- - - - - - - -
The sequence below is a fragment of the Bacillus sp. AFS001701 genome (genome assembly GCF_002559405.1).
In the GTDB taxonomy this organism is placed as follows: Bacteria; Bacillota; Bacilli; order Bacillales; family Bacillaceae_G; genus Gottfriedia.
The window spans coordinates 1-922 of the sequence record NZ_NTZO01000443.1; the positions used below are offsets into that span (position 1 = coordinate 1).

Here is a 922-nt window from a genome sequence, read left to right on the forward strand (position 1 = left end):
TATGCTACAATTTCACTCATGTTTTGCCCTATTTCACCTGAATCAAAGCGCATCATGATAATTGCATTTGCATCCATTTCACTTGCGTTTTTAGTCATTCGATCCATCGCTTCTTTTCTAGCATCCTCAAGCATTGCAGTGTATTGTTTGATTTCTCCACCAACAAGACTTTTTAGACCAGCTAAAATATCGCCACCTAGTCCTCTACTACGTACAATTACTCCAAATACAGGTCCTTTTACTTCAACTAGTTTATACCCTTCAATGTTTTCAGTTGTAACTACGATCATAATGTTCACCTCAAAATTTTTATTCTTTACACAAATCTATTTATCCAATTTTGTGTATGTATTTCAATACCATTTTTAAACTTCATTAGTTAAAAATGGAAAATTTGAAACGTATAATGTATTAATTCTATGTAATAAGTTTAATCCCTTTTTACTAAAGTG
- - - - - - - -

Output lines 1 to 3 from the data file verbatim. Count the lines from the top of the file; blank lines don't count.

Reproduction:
The sequence below is a fragment of the Bacillus sp. AFS001701 genome (genome assembly GCF_002559405.1).
In the GTDB taxonomy this organism is placed as follows: Bacteria; Bacillota; Bacilli; order Bacillales; family Bacillaceae_G; genus Gottfriedia.
The window spans coordinates 1-922 of the sequence record NZ_NTZO01000443.1; the positions used below are offsets into that span (position 1 = coordinate 1).